Mid-Career Grad Student

Curtis Franklin’s Weblog for Graduate School at the University of Florida

Learning to tell stories in video

Posted by Curt Franklin on 27 April, 2008

This has been an interesting term in Journalist’s Toolkit. On the one hand, I’m convinced that the things that we’ve learned are essential skills for journalists in the opening decades of the new millennium. On the other hand, I’ve been frequently frustrated as I’ve tried to keep up with learning these new skills. Some explanation is obviously in order…

The essence of “story” is something I think I have a decent handle on. I’ve been telling stories for a long time, I understand the concepts, I get the structure — the essence of the craft is something I “get”. In general, this term didn’t change my understanding of story telling, though it did help me attach a new word — the “train” — to a concept I’d worked with before.

The train came from our textbook, Documentary Storytelling: Making Stronger and More Dramatic Nonfiction Films, which was an interesting piece of the experience. Most of the points made in the book were on-target and useful — it was the scale of the examples that made things interesting. There were plenty of suggestions on topics ranging from story to scripting to financing the production, but they were aimed at longer-form documentaries. A section on developing the arc of a story through a 3-scene structure, for example, seems a touch over-engineered for a 2-minute video. With that aside, I’m not sorry that we worked through the book, and I plan to keep it on my bookshelf.

Now, the best part of the course was, I believe, the time I was able to spend with my hands on a video camera or editing tool. The worst part of the course was, I believe, the (lack of) time I was able to spend with my hands on a video camera or editing tool. While I understand the structure of telling a story, telling that story through video took me well out of my comfort zone. Yes, I had become much more comfortable using photographs with text to tell a story, but video was something else — I think the best analog would be if I had been told to tell a journalistic story through rhyming verse. On the one hand, I understand both story-telling and the basics of rhyme, but I don’t have nearly enough experience actually doing it to let me feel comfortable putting them together.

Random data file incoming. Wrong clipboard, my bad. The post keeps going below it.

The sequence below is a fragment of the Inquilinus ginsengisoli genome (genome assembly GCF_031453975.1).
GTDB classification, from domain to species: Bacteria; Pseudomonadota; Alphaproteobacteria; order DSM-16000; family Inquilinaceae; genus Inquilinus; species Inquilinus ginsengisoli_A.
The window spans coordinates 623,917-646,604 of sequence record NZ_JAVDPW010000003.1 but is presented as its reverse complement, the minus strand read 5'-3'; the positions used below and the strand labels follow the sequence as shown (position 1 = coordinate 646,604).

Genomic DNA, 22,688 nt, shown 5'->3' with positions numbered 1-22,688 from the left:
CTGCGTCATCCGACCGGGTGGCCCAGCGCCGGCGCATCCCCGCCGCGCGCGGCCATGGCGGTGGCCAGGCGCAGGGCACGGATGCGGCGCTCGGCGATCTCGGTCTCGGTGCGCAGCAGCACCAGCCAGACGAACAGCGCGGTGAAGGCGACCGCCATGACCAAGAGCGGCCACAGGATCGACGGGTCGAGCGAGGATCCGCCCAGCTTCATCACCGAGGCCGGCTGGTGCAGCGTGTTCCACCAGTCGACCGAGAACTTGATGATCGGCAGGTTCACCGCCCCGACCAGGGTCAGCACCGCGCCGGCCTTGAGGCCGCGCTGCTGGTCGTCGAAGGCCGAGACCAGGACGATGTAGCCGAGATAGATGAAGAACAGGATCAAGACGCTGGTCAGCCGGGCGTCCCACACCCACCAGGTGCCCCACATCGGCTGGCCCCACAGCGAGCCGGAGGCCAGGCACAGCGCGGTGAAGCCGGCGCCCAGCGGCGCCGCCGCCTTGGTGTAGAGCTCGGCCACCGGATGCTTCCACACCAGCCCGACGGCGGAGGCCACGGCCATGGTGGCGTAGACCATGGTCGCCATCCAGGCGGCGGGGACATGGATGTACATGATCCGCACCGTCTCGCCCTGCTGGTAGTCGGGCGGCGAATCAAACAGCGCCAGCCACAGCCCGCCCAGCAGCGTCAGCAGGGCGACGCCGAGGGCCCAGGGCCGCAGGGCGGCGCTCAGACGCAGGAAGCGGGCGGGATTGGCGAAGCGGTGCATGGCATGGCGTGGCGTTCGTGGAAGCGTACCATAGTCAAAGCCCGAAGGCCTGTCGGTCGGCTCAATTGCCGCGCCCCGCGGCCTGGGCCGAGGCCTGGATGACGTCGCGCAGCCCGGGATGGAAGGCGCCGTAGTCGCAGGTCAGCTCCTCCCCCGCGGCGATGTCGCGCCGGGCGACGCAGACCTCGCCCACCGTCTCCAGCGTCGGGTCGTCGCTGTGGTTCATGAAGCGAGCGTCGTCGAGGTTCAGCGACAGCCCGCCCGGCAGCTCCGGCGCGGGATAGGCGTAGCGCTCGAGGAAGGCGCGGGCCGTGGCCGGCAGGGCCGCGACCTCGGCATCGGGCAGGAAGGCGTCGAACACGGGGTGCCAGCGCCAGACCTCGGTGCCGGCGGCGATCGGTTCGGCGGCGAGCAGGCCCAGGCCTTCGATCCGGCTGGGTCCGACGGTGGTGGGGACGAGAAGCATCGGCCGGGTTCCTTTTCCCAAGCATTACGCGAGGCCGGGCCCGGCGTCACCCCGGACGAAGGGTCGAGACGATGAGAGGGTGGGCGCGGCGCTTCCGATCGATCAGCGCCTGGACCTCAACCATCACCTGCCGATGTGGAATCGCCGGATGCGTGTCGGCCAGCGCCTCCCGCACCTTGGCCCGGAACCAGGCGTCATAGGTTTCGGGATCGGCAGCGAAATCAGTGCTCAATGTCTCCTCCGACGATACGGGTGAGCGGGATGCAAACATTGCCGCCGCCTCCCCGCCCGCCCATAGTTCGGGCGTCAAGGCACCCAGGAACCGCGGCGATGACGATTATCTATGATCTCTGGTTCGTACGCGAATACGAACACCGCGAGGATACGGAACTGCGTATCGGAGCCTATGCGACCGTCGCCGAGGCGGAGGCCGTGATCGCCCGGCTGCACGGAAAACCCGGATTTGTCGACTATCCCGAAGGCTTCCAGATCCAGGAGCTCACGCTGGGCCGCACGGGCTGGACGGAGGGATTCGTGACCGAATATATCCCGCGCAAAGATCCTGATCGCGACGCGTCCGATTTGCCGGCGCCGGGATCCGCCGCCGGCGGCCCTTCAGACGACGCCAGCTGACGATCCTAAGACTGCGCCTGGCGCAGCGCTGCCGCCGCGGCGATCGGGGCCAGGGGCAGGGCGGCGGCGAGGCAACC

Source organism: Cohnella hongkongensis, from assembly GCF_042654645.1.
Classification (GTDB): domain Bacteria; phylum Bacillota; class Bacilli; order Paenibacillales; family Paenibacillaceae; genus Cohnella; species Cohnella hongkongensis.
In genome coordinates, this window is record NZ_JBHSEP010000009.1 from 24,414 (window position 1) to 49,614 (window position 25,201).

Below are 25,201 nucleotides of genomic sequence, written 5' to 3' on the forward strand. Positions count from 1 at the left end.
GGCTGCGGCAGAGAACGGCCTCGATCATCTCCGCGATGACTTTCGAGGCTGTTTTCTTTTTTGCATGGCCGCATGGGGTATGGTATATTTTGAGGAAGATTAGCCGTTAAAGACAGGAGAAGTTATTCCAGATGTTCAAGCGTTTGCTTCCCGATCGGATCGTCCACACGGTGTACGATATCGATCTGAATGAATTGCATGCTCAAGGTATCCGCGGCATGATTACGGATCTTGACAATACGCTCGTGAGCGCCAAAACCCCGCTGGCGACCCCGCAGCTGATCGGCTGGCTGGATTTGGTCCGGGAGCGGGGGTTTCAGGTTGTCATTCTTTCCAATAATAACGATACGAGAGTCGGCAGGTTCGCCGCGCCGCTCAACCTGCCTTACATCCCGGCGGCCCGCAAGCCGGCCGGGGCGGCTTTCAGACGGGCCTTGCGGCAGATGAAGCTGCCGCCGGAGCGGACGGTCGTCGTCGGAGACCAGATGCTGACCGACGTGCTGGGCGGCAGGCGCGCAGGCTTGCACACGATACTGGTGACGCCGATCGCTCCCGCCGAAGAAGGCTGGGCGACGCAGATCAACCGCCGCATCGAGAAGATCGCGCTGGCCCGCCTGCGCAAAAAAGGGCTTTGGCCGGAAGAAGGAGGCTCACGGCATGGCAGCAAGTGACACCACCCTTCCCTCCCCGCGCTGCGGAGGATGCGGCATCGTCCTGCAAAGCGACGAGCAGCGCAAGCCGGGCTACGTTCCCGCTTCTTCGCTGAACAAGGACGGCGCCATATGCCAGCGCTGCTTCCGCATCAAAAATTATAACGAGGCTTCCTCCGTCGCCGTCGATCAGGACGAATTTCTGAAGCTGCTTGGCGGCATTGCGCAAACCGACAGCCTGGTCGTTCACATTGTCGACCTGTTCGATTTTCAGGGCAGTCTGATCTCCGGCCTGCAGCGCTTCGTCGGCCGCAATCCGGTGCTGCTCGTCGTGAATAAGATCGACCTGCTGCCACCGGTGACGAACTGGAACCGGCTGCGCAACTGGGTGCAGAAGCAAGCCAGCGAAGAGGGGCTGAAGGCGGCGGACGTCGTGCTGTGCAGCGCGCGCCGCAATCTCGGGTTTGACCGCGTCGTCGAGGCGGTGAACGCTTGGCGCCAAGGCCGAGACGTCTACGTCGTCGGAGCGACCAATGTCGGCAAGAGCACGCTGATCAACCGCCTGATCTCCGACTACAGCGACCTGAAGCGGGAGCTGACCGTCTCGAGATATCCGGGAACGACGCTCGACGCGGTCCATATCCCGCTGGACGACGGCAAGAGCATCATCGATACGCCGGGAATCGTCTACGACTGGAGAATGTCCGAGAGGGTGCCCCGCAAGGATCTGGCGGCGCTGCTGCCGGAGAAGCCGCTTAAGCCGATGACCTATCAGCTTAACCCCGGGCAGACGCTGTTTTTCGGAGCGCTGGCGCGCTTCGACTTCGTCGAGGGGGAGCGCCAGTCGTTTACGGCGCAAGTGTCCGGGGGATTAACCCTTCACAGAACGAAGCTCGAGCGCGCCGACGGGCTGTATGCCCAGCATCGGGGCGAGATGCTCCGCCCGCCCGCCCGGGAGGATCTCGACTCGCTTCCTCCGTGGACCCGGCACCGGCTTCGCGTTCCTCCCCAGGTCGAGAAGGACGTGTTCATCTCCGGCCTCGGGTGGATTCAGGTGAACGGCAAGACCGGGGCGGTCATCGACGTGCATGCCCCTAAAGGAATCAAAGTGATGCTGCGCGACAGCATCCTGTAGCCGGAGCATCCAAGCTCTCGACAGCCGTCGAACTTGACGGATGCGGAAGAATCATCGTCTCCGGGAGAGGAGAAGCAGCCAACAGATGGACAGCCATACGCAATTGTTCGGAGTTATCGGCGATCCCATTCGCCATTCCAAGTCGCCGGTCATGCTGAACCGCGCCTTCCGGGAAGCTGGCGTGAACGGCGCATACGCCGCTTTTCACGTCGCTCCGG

That could be, to be honest, the point of the course. I don’t feel like I’m coming out of the course with a mastery of telling stories using video. I do, on the other hand, feel that I’m coming out of the course with enough knowledge to allow me to keep learning from a rational starting point. I’m fortunate — I have a video camera that I can use to practice, and further develop my skills. If I didn’t have that equipment access, I can imagine becoming quite frustrated with a new set of skills that I couldn’t build upon.

One portion of the course that I greatly enjoyed was working on the final team project. I have a very small number of people with whom I collaborate on articles in my normal work, and it was fun working with a new partner on the final video. A partnership is always an interesting relationship in which the members have to bring their skills, judgement, and opinions while realizing that the final result won’t be exactly as it would have been had they worked on it alone. In my case, my partner has a great eye and a story-telling sensibility that is different than (though completely compatible with) my own. It was a very good experience.

So, do I think I’ll use what I’ve learned? Absolutely. I’m on assignment now, and I anticipate producing at least two video segments during the next week. I know that I’ll use the video skills for my primary job, and I am confident that I’ll be able to build freelance business based on video, as well.

What do I want to do with the skills? I want to improve my ability to tell stories through video, and I want to work on combining video, photographs, audio, and text into complete story-telling packages. For that, I’m certain that I’ll need to improve my Flash skills — another area in which I’ll be building on the initial exposure we received in class.